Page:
Millennials And "Cool" Christianity
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Millennials And "Cool" Christianity

Can we be in the world and of it?

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Millennials And "Cool" Christianity
Damaris Wyand

Whether we recognize it or not, my generation has an unconscious tendency to want to be in the world and of it, too. As I talked with a friend not long ago, the leaders of a branch of churches came up. My friend proclaimed the leaders of this church as “cool”. He said, “See, if you hang around them after services they’ll all go out and have a beer. These guys swear more than most of the people I know!” The first thought that came to my mind was to wonder why people in positions of leadership in the church would be making those kinds of decisions in an arena where they would be so scrutinized. Those things aside though, I think the attitude that I saw in my friend is indicative of a bigger problem that has become prevalent in Millennials. Too many people in my generation put Jesus in their Instagram bio, listen to Bethel Music, or have a bible verse tattooed somewhere on their body, but Christianity isn’t something that is radically changing them. Often, individuals simply hang around churches for the free coffee and maybe to find a cute guy or girl.

One common perception of the Church among Millennials is a very rules-based society of people who are quick to judge and even quicker to display hypocrisy. In addition, most people conceal their vices until they are exposed. Such things are to be expected from imperfect people, but in today’s world the worst thing to be is a poser. As a direct result, church leaders and those within the church body can be transparent to the point of flaunting their imperfections. Millennials tend to elevate such leaders.

The issue begins when it becomes “cool” to be sinful and open about it. There is nothing wrong about being honest with the ways that God is changing lives to become more sinless, and in fact that should be talked about as a source of encouragement. However, Millennials have seen those leaders who do not claim perfection and they want to believe that it is okay to live a worldly life and to call yourself a Christian too.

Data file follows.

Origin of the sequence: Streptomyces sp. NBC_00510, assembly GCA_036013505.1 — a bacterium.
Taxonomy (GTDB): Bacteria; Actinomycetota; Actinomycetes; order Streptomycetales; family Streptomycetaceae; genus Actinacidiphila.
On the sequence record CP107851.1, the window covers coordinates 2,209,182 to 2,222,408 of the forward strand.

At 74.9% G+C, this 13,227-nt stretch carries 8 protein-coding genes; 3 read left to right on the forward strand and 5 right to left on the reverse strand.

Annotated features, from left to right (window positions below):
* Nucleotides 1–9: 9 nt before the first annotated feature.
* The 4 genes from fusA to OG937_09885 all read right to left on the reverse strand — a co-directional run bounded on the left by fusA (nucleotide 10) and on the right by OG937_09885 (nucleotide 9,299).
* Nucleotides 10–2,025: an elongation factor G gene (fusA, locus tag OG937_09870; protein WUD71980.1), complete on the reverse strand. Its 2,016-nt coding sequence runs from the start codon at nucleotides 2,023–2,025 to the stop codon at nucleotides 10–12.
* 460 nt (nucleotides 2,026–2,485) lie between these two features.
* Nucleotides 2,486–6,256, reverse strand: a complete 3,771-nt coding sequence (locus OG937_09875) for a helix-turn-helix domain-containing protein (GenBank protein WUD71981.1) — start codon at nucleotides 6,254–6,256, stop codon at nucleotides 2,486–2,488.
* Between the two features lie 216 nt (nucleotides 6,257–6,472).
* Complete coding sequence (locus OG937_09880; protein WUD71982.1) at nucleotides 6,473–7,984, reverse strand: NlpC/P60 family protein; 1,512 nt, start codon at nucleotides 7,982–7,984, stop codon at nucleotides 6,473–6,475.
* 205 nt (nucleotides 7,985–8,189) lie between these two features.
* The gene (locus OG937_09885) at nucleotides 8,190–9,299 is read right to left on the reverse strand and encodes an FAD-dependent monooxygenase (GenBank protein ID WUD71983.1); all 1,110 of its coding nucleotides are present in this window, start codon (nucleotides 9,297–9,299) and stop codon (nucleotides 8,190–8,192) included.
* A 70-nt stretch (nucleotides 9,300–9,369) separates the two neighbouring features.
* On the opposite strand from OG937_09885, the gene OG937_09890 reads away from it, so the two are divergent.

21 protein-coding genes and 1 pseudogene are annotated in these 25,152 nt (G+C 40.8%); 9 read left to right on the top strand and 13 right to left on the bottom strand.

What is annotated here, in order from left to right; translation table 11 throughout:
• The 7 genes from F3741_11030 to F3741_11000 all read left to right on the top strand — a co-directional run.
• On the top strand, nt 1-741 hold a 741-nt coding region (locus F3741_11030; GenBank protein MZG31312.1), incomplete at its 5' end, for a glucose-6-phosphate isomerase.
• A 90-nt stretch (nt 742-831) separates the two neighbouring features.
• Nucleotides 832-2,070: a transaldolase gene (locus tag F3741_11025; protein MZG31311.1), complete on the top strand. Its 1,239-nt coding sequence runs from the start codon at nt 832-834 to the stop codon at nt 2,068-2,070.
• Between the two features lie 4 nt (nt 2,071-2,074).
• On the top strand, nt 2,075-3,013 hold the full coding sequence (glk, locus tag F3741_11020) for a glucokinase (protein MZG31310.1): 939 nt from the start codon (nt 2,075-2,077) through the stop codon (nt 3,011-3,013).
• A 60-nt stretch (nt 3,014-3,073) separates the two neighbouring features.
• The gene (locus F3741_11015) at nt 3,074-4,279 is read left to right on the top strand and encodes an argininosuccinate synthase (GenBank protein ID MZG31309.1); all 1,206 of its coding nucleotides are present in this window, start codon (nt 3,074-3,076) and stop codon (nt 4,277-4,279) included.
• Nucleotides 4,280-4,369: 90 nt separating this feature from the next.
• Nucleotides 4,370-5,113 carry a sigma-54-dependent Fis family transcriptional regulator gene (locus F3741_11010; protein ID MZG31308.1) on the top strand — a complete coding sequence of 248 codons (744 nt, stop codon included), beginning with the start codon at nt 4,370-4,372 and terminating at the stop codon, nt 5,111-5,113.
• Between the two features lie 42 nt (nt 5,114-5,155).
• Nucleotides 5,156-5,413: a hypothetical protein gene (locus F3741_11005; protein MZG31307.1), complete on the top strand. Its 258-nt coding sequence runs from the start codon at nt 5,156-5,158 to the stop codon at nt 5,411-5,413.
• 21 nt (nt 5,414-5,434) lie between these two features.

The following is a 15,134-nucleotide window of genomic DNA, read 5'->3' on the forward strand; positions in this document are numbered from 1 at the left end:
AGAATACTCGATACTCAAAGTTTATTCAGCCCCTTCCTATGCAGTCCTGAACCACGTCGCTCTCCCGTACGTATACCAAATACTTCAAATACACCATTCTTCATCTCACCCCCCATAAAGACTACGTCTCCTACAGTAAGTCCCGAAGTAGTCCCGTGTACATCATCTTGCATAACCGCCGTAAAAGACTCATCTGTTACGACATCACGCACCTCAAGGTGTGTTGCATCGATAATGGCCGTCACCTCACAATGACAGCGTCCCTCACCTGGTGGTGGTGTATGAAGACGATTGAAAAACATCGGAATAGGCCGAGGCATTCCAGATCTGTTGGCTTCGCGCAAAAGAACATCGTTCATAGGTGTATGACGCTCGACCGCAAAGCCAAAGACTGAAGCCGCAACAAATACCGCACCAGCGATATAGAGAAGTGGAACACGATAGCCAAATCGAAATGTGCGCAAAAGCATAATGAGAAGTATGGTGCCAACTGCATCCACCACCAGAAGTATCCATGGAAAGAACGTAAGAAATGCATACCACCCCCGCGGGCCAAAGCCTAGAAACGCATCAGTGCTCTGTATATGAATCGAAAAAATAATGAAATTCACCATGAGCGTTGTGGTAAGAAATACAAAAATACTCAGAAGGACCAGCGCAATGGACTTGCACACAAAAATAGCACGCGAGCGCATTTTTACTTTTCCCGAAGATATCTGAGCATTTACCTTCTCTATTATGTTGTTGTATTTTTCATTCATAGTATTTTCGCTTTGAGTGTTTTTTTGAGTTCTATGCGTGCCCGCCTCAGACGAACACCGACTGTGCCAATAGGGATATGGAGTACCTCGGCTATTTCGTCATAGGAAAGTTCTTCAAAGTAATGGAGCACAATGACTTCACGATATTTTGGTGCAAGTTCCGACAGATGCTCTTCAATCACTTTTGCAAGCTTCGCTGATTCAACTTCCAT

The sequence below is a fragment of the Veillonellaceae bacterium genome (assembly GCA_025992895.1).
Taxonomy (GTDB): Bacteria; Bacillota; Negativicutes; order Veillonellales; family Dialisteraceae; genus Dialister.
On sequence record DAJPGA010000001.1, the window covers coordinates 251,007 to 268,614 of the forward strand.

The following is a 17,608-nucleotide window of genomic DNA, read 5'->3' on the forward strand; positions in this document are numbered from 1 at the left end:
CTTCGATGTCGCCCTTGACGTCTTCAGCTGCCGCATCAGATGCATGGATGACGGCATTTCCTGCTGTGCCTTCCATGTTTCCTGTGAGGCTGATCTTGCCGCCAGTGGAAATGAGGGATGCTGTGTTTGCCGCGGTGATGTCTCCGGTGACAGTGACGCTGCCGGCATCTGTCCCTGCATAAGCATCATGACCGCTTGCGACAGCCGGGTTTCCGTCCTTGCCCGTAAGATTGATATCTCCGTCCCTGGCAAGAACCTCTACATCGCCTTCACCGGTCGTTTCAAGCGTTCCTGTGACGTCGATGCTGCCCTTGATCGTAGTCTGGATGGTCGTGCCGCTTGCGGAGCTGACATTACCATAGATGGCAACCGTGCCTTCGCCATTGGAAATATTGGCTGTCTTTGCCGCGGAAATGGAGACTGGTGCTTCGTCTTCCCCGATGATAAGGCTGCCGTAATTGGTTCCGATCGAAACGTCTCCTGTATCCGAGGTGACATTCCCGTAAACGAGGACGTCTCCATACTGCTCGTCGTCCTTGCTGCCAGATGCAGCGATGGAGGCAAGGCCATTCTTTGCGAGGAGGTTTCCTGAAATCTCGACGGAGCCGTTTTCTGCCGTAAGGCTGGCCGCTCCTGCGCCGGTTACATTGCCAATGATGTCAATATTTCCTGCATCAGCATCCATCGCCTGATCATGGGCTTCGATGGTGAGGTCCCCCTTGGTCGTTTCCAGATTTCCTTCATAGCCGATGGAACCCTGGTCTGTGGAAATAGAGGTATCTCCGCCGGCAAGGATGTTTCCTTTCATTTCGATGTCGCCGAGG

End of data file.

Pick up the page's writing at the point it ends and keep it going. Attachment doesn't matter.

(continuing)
My point is this: we shouldn’t be trying to live the worldliest life as possible while being a Christian. Millennials should be trying to live Christ-like lives as much as possible. Being “cool” in the eyes of the world will make life more comfortable, being a Christian by mouth only is not what Christ’s calling is for us.

In a more practical sense, we cannot claim to be pursuing God while thinking that we can be selective about the parts of our lives that we want sanctification in. We cannot be Christians who are only there for the “cool” parts. We should not be looking up to and applauding leaders for the ways in which they are fall short and sin. Additionally, transparency is not what we should be striving for. Living lives according to God’s words and sharing His truth is what we should be pursuing.

Finally, I can see the fear in the eyes of my fellow Millennials, “What? Why can’t we be cool? The world won’t accept us! We will be different and weird. Why should we have to miss out on the fun things in life?” To these individuals, I would ask what their priorities are. If being of the world is more attractive than not being in it, then by all means live for yourself. But, do not come around for the trendy Christian worship music and the man buns and the coffee. Hipster Christianity shouldn’t be a trend. 1 Thessalonians 4:7-8 is very clear about this.

“For God has not called us for impurity, but in holiness. Therefore whoever disregards this, disregards not man but God, who gives his Holy Spirit to you.”

What more evidence do we need? Rather than trying to have as much of the world as possible while having Jesus too, let’s try to have as much of Jesus as possible and become more like Him. If the world rejects us, all the better. We are not here to blend in anyway.

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This article has not been reviewed by Odyssey HQ and solely reflects the ideas and opinions of the creator.
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